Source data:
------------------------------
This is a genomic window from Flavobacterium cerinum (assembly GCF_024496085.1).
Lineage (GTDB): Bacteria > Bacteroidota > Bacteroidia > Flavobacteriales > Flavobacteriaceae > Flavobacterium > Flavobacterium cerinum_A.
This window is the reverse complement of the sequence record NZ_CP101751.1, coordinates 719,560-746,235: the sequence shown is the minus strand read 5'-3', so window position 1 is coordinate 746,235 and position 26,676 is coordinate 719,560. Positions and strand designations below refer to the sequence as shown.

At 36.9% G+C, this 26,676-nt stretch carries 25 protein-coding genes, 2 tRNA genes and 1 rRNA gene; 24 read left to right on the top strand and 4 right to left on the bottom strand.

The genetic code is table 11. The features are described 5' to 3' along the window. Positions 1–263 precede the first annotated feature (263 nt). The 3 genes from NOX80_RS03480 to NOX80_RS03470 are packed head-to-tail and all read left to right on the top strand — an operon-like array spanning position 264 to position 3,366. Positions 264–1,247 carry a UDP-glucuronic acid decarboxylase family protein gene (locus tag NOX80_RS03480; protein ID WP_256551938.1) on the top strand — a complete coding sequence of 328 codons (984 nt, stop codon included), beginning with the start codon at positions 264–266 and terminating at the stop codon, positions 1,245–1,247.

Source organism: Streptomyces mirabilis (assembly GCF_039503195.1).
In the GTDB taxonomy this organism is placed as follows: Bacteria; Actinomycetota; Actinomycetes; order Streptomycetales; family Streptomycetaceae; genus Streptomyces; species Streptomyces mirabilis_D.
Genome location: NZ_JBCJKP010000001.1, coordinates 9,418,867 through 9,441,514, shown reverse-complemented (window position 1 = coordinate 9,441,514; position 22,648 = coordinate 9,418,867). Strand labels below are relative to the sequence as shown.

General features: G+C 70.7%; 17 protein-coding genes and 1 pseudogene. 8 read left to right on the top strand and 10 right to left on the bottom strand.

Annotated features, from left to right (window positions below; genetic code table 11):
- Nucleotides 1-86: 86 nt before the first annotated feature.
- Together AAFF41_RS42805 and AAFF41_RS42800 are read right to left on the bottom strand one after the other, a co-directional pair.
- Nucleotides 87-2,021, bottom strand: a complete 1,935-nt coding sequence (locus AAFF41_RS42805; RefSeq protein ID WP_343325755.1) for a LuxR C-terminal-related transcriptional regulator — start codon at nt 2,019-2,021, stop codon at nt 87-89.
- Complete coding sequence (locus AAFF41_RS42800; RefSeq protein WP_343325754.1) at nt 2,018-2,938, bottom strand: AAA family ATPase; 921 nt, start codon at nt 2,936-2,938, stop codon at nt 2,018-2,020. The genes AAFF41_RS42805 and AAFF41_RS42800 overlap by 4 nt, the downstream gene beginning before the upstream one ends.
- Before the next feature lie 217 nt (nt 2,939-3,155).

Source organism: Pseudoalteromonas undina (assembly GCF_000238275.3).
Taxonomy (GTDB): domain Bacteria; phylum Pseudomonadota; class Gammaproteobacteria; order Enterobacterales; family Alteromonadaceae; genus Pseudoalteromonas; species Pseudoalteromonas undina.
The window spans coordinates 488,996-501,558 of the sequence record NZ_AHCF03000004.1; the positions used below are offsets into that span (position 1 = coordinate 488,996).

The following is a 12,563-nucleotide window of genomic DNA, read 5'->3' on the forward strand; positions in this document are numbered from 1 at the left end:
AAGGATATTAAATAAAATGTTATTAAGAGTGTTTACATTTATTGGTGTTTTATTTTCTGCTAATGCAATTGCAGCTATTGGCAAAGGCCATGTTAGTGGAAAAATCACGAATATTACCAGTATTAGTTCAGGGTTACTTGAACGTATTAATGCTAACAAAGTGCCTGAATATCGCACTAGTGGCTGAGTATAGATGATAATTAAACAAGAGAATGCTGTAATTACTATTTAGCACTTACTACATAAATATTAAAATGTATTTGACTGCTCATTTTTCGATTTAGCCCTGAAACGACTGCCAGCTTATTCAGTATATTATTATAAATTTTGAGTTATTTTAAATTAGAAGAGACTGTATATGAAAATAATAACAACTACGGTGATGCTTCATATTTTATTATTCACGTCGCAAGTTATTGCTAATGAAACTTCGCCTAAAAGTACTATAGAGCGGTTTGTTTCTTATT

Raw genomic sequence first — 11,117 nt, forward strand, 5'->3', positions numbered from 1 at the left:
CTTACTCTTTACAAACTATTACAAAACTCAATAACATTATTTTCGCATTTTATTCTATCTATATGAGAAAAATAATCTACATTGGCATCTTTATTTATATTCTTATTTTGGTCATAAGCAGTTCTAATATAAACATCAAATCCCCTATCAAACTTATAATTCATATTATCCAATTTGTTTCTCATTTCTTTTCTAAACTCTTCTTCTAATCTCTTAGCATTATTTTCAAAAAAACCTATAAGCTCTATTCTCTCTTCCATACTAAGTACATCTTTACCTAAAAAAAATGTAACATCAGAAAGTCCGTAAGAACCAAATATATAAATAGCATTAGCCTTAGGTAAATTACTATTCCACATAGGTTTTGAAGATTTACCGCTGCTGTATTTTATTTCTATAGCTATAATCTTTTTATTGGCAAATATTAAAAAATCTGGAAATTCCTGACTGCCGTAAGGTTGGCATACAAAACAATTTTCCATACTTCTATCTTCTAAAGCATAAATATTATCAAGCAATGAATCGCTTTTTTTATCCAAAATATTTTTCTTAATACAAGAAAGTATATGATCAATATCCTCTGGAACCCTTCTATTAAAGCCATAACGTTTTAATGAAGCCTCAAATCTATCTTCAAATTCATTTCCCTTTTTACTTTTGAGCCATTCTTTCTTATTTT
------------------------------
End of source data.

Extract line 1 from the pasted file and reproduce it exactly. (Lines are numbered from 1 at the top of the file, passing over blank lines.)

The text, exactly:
This is a genomic window from Flavobacterium cerinum (assembly GCF_024496085.1).